When does the line between family member and full time child minder become blurred?

A concerned mum has taken to popular parenting forum Mumsnet to ask if she is being unreasonable to expect her sister to pay her for childcare. Due to the flexible nature of her job, the mum would be able to offer her sister seven hours of care per day Monday to Friday, presumably until the child is ready to go to school. While we’re all for helping out your family, at what point do you have the awkward conversation about some compensation in return?

A Full Time Arrangement

Posting on the forum, the worried mum says she dreads the thought of having to talk to her sister about the issue. “My sister has told me she is pregnant,” she wrote. “I currently work from home part time in a job that is very flexible and fits around looking after my own children. My sister would want to go back to work full time after the maternity leave. We previously discussed me possibly being able to look after any potential future children due to my work flexibility, but no actual in depth details were ever really discussed.” We can totally understand the awkwardness of the situation, especially given how close the sisters are, but in addition to her part time job and caring for her own children, the mum would be taking on a huge responsibility…

Total Madness

Responses to the post highlighted the day to day challenges of taking on such a commitment. “What if you are sick? Your children are sick? You want a holiday?” asked one reply. “Your sister will benefit financially from you allowing her to go back to work with no childcare costs. Why on earth would you think that’s fair that she benefits 100 percent and you benefit 0 percent? That’s madness.” Even though the mum later clarified that her sister had offered her some money, she said that she felt guilty accepting it, but said she was determined to have a proper discussion and work out an arrangement that suits them both.

Discussions involving family and money are never easy, but we think clear communication from the start could have avoided a lot of stress for this generous mum!

In what situation would you ask for financial compensation from a family member? Tell us in the comments!



  • I would be happy knowing that if I wanted a day off, holiday etc that there was another option of childcare for the child, and yeah, money for food etc.


  • It goes both ways, I would like to think the working sister would either offer compensation or have something else to offer the other one to help out… family is family,


  • There’s a difference between helping out and being used. I’d say no, sister or not, You jabe your own family & work life balance.


  • If I had them full time then a discussion should happen as it restricts your day and freedom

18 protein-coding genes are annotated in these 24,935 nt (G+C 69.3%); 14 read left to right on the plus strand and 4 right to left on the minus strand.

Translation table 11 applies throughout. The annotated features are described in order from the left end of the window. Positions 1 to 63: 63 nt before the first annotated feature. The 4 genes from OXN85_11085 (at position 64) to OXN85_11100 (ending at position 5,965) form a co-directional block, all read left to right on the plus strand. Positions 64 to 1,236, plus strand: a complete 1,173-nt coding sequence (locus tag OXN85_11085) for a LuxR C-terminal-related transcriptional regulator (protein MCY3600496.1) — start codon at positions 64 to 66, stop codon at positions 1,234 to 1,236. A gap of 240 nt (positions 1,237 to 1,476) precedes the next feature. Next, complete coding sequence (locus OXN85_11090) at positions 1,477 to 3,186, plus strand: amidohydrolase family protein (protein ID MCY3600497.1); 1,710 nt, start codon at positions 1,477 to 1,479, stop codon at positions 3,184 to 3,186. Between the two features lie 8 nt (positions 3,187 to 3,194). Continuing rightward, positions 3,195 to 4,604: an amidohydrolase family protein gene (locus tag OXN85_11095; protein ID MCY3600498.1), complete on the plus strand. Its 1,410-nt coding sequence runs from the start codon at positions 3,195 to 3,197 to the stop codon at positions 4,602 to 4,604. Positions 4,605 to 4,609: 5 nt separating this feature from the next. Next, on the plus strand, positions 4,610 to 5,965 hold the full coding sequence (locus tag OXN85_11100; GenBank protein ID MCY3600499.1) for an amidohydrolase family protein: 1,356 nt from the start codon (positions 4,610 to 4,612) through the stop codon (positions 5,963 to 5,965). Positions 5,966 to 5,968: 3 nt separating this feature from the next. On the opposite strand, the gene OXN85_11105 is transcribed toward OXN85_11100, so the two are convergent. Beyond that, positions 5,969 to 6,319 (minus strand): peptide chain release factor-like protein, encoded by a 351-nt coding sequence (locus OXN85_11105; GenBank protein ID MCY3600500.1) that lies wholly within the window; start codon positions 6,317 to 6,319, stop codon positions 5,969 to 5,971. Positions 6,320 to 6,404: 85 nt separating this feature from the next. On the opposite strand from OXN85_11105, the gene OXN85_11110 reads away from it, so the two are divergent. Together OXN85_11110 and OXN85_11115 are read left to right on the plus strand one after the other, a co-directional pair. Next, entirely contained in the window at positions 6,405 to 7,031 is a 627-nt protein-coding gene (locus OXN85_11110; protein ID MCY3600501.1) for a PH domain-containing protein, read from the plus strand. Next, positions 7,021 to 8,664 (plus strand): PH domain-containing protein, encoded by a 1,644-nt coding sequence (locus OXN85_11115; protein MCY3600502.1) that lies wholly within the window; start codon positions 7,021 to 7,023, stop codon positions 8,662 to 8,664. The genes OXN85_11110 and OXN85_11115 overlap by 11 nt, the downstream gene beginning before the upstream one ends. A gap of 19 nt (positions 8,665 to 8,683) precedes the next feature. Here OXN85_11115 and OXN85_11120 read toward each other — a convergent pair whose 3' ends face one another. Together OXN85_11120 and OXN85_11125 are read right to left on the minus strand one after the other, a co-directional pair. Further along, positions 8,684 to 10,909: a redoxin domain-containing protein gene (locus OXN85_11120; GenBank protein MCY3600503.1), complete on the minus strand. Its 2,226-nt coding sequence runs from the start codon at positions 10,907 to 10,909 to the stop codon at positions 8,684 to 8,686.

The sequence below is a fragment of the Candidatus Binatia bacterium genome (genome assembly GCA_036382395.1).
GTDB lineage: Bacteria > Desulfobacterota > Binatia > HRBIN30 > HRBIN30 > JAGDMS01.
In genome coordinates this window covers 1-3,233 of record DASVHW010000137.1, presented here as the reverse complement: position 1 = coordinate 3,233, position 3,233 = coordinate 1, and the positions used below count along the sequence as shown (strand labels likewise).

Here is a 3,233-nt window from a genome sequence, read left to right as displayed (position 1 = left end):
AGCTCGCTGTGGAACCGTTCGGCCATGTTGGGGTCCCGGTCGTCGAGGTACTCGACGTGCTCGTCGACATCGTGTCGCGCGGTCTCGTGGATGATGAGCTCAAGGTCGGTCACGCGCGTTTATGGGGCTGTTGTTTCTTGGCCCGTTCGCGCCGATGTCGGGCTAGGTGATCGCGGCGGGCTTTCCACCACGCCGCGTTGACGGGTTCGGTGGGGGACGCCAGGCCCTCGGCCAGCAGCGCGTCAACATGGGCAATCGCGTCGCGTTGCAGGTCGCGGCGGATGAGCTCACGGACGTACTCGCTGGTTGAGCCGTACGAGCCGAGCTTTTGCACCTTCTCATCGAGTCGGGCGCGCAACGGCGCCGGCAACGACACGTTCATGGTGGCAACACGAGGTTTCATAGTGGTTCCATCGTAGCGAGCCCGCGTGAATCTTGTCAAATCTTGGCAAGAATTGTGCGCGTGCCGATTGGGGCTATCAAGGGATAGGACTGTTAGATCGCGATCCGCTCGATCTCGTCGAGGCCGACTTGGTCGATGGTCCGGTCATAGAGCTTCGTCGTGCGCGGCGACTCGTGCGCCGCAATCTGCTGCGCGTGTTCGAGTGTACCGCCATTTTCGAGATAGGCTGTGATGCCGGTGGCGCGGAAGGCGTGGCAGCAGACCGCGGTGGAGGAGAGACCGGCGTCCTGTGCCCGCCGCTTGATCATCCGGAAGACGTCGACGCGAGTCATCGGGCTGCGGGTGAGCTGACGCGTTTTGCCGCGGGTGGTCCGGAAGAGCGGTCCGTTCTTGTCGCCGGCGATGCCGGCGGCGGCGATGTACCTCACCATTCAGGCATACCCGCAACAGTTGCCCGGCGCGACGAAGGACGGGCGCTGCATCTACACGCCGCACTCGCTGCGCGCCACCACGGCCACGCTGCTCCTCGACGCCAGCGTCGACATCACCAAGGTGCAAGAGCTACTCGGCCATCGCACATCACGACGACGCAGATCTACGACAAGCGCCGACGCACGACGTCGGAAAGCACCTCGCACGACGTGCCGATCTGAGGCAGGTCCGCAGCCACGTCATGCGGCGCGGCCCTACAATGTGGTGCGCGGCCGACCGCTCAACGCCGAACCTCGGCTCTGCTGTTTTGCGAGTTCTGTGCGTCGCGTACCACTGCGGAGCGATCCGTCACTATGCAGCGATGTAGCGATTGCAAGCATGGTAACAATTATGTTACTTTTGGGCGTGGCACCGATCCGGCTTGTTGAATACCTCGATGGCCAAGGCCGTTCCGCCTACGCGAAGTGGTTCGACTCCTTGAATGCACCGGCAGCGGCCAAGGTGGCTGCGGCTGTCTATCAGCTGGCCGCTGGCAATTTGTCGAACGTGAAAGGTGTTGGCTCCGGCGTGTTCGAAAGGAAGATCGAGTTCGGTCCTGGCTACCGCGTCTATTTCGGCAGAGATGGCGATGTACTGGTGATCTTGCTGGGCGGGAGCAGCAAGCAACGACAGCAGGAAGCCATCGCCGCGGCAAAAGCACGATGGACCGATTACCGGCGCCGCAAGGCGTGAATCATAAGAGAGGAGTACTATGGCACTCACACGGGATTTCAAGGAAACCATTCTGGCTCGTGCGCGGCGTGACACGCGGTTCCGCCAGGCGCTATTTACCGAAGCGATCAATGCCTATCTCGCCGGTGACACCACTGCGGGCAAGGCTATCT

• She should be putting her children into daycare if she is not at home to look after them. Her sister already has her own work in addition to looking after her own children, that is just plain selfish.


  • This is totally unreasonable and shouldn’t even be put on someone. You have children to parent them, not to palm them off to other family members. Part of parenting is to actually take responsibility for their care… and the better solution would be child care or a formal arrangement with family that suits the people taking care of the child.


  • In all honesty unless she’s actually running a daycare business she’s family and family should help each other. That said the sister in return should be willing to return the favour by offering free babysitting anytime the other sister wants and should also sacrifice her own leave if the sister wants have time off and also look after the other sisters kids as well as her own if that is what’s wanted.


  • The Mother of the child should at least supply what is needed for the child. Especially nappies and wipes if needed and some food. I know a couple who used to mind their grandchildren (they are now at school). They charged a small amount for caring for the children which included snacks and the Mum claimed an allowance from a Govt. Dept. I think it was Centrelink. The Mum had to provide receipts for the amount she paid. It is a huge responsiblity minding another person’s child full time every working day. Some find it quite tiring too.


  • You should definitely accept some compensation. Looking after your own children, getting your own work done and looking after your sisters’ baby is a lot to put on yourself. Why not find out how much it would cost to put her child into daycare so you both have an idea of how much it would cost.


  • Yep reasonable to ask for something.


  • 7 hours of care a day is a lot. Yes I think it’s reasonable to receive payment for that.


  • Such an interesting issue. I don’t know what I would do…


  • What a tricky situation. I imagine it would be incredibly draining looking after your own children as well as someone else’s. I think they need to have a sit down and a proper conversation


  • We can assume that the child minding sister won’t be out of pocket as, one would hope, her sister will provide breast milk/formula, nappies, clothing, baby food etc. pram and car seat. However, it is your time you are giving up and it is fair to want a bit of compensation. There’s nothing wrong with working something out between you and your sister to make sure you both benefit. I’m sure it was from a place of love that you originally offered to take the baby, but getting some money in return doesn’t tarnish that.


  • She could always offer to have the baby a couple of days a week and highlight the socialising benefits of proper childcare for the other days?


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